Deber (דֶּבֶר, Strong's #1698), “pestilence.” The meaning of the cognate word varies in other Semitic languages from the Hebrew. In Ugaritic, dbr probably signifies “death.” The Arabic word dabrat means “misfortune,” similar to the Akkadian dibiru, “misfortune.” The word occurs fewer than 60 times in the Old Testament, and mainly in the prophets Jeremiah and Ezekiel.VED-OT Pestilence.2

    The meaning of deber is best denoted by the English word “pestilence” or “plague.” A country might be quickly reduced in population by the “plague” (cf. 2 Samuel 244:13ff.). The nature of the “plague” (bubonic or other) is often difficult to determine from the contexts, as the details of medical interest are not given or are scanty. In the prophetical writings, the “plague” occurs with other disasters: famine, flood, and the sword: “When they fast, I will not hear their cry; and when they offer burnt offering and an oblation, I will not accept them: but I will consume them by the sword, and by the famine, and by the pestilence” (Jeremiah 14:12).VED-OT Pestilence.3

    The Septuagint gives the following translation: thanatos (“death”).VED-OT Pestilence.4


    'Ayil (אַיִל, Strong's #352), “pillar.” This word appears 22 times and only once outside Ezekiel 40-41: “And for the entering of the oracle he made doors of olive tree: the lintel [pillar] and side posts were a fifth part of the wall” (1 Kings 6:31).VED-OT Pillar.2

    Matstsêbâh (מַצֵּבָה, Strong's #4676), “pillar; monument; sacred stone.” This word is derived from the verb nashab, and it is found about 35 times. This word refers to a “pillar” as a personal memorial in 2 Samuel 18:18: “Now Absalom in his lifetime had taken and reared up for himself a pillar … and he called the pillar after his own name: and it is called unto this day, Absalom’s place.” In Genesis 28:18 the “monument” is a memorial of the Lord’s appearance. Matstsêbâh is used in connection with the altar built by Moses in Exodus 24:4, and it refers to “sacred stones or pillars.”VED-OT Pillar.3


    Châsı̂yd (חָסִיד, Strong's #2623), “one who is pious, godly.” Psalms contains 25 of the 32 appearances of this word.VED-OT Pious.2

    Basically, hasid means one who practices hesed (“loving-kindness”), so it is to be translated the “pious” or “godly one.” The word’s first biblical occurrence is in Deuteronomy 33:8 where it represents a human being: “Give to Levi thy Thummim, and thy Urim to thy godly one” (RSV). The word appears in Psalms 32:6: “For this shall every one that is godly pray unto thee in a time when thou mayest be found.…” The word is applied to God in Psalms 145:17: “The Lord is righteous in all his ways, and holy in all his works.”VED-OT Pious.3

    This noun is derived from the noun châsı̂yd.VED-OT Pious.4


    Be'êr (בְּאֵר, Strong's #875), “pit; well.” Cognates of this noun appear in Ugaritic, Akkadian, Arabic, Phoenician, Aramaic, and Ethiopic. This word appears 37 times in the Bible with no occurrences in the Old Testament prophetic books.VED-OT Pit.2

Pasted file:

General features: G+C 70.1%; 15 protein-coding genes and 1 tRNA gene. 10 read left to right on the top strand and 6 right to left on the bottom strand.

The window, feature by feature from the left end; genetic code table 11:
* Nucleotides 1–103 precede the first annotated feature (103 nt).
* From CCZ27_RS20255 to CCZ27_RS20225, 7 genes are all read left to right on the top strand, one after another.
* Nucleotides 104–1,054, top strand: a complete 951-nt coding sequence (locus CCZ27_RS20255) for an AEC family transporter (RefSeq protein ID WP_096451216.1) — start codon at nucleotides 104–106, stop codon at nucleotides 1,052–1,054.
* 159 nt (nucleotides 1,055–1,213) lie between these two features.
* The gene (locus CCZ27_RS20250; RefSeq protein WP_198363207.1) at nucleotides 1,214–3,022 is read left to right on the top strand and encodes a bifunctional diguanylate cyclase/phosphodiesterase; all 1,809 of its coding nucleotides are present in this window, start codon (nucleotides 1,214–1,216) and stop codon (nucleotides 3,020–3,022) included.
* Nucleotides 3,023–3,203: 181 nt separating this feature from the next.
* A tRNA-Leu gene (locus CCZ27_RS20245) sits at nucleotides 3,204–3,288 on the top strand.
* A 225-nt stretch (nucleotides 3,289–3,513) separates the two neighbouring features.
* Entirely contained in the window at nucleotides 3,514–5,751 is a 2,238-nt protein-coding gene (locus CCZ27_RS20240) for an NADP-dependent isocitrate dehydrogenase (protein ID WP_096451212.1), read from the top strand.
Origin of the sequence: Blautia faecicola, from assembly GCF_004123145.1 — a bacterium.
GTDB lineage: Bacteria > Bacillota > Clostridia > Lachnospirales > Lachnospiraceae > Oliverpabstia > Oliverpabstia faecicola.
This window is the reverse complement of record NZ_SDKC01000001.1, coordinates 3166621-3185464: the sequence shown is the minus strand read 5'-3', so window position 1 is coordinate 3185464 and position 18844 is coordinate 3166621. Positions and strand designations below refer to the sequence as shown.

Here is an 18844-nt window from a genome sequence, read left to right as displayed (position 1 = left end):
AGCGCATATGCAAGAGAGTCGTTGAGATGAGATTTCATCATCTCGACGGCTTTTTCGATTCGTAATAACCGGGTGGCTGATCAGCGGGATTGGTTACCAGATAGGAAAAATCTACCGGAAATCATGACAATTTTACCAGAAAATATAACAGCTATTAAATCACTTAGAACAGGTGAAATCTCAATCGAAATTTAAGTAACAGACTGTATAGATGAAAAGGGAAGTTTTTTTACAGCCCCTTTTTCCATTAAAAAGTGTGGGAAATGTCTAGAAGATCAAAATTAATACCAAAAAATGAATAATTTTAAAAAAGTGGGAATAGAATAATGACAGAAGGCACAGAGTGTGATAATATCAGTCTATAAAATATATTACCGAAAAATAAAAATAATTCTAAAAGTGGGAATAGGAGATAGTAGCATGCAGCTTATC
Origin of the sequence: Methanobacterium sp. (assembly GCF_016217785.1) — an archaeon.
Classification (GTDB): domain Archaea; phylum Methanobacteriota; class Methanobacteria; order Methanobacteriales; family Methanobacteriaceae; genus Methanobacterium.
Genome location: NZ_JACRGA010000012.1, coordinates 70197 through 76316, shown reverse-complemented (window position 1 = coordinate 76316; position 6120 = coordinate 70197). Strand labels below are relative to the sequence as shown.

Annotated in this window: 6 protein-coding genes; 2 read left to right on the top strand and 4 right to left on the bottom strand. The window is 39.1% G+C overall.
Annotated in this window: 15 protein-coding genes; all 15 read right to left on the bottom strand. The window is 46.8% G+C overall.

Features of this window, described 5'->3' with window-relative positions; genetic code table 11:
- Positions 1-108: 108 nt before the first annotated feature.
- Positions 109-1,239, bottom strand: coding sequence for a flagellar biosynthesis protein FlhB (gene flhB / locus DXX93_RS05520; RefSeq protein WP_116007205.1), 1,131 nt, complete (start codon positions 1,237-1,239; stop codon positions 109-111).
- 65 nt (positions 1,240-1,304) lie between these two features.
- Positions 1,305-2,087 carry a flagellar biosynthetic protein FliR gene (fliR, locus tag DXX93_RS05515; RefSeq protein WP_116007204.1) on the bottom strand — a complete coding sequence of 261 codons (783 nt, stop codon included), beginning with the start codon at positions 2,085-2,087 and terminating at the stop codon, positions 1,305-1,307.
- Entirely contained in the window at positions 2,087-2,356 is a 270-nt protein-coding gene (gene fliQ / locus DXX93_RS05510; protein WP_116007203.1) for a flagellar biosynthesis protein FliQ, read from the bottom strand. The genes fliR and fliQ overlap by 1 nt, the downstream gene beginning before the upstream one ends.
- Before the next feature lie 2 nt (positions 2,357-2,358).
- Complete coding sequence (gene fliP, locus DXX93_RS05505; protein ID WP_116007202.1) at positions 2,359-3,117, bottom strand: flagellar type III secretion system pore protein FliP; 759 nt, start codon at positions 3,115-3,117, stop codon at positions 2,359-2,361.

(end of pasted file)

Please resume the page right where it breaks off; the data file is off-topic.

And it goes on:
Be'êr means a “well” in which there may be water. (By itself the word does not always infer the presence of water.) The word refers to the “pit” itself whether dug or natural: “And Abraham reproved Abimelech because of a well of water, which Abimelech’s servants had violently taken away” (Genesis 21:25). Such a “well” may have a narrow enough mouth that it can be blocked with a stone which a single strong man could move (Genesis 29:2, 10). In the desert country of the ancient Near East a “well” was an important place and its water the source of deep satisfaction for the thirsty. This concept pictures the role of a wife for a faithful husband (Proverbs 5:15).VED-OT Pit.3

    A “pit” may contain something other than water. In its first biblical appearance be'êr is used of tar pits: “And the vale of Siddim was full of slimepits …” (Genesis 14:10). A “pit” may contain nothing as does the “pit” which becomes one’s grave (Psalms 55:23, “pit of the grave”). In some passages the word was to represent more than a depository for the body but a place where one exists after death (Psalms 69:15). Since Babylonian mythology knows of such a place with gates that shut over the deceased, it is not at all unreasonable to see such a place alluded to (minus the erroneous ideas of the pagans) in the Bible.VED-OT Pit.4


    Nâṭa‛ (נָטַע, Strong's #5193), “to plant.” Common in both ancient and modern Hebrew, this word is also found in ancient Ugaritic. It occurs approximately 60 times in the Hebrew Old Testament. The word is used for the first time in the text in Genesis 2:8: “And the Lord God planted a garden eastward in Eden.…” The regular word for planting trees and vineyards, nâṭa‛ is used figuratively of planting people: “Yet I had planted thee [Judah] a noble vine …” (Jeremiah 2:21). This use is a close parallel to the famous “Song of the Vineyard” (Isaiah 5:1-10) where Israel and Judah are called God’s “pleasant planting” (Isaiah 5:7, RSV). Nâṭa‛ is used in Isaiah 17:10 in an unusual description of idolatry: “… Therefore shalt thou plant pleasant plants, and shalt set it with strange slips.” The NEB (much like the JB) translates more specifically: “Plant them, if you will, your gardens in honor of Adonis” (Adonis was the god of vegetation). “To plant” sometimes has the meaning of “to establish.” Thus, God promises in the latter days, “I will plant them upon their land” (Amos 9:15).VED-OT Plant.2